You Can Now Have A Royal Picnic On The Queen's Lawn

Commoners are storming the castle, armed with crumpets and Brie. Nothing to worry about — the queen herself has invited them. Seeking to give locals and tourists alike something fun and unique to do after more than a year of the fun-crushing COVID-19 pandemic, Queen Elizabeth II has opened up the Buckingham Palace lawn starting Friday, July 9 (via The Washington Post). 

Her Majesty isn't allowing just anyone to sprawl on the grass of the 39-acre garden — the largest private garden in London, according to the Royal Collection Trust. Adult guests must pay £16.50, or about $23, for the privilege. But that buys guests a once-in-a-lifetime opportunity to stroll the gardens at their leisure, something Queen Elizabeth has never allowed in her nearly 70-year reign, until now. If they want to bring a bucket of KFC extra crispy, the queen won't be offended — at least not enough to give anyone the boot. Some very lucky vendors are setting up food stalls throughout the garden, giving visitors even more options. Guests can't come in packing gin or Guinness, however. "The idea is 'sober picnics,'" the media relations person for the Royal Collection Trust told The Washington Post.

The waiting list is long for a chance to picnic at Buckingham Palace

As you might have guessed, the queen's idea of inviting the public into her private garden at Buckingham Palace is immensely popular. Would-be palace picnickers need to order their tickets in advance, and the waiting list recently had 78,000 names on it, according to The Washington Post. Palace officials expect some 2,000 guests to explore the grounds and maybe unfurl a picnic blanket every day.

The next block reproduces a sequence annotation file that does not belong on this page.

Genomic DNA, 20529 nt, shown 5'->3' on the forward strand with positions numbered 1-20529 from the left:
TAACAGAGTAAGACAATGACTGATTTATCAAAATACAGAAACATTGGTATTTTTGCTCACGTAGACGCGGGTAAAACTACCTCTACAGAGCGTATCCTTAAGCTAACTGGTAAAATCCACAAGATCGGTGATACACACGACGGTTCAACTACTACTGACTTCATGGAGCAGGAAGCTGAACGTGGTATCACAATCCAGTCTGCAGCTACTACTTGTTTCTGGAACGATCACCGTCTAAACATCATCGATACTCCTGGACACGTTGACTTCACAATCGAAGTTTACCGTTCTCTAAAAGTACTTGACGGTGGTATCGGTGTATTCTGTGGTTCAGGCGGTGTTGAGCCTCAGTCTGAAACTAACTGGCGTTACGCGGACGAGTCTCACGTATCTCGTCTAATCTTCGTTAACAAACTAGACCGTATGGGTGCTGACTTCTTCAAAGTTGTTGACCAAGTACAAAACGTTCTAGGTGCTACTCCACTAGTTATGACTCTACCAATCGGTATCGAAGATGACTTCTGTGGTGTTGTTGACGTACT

Before COVID-19, thousands of visitors each day were able to glimpse the spacious gardens as part of the standard palace tour. But they weren't allowed to walk on the grass, much less stretch out and relax on it. Another feature of the pre-COVID days was the lavish late spring garden parties the queen would throw for some 8,000 special guests, dressed formally and sipping champagne. Events like this, of course, have been canceled in England and across the globe for the past two seasons. Queen Elizabeth wanted to give the people something a little festive, as the pandemic finally starts to back off: a chance to breathe the royal fresh air.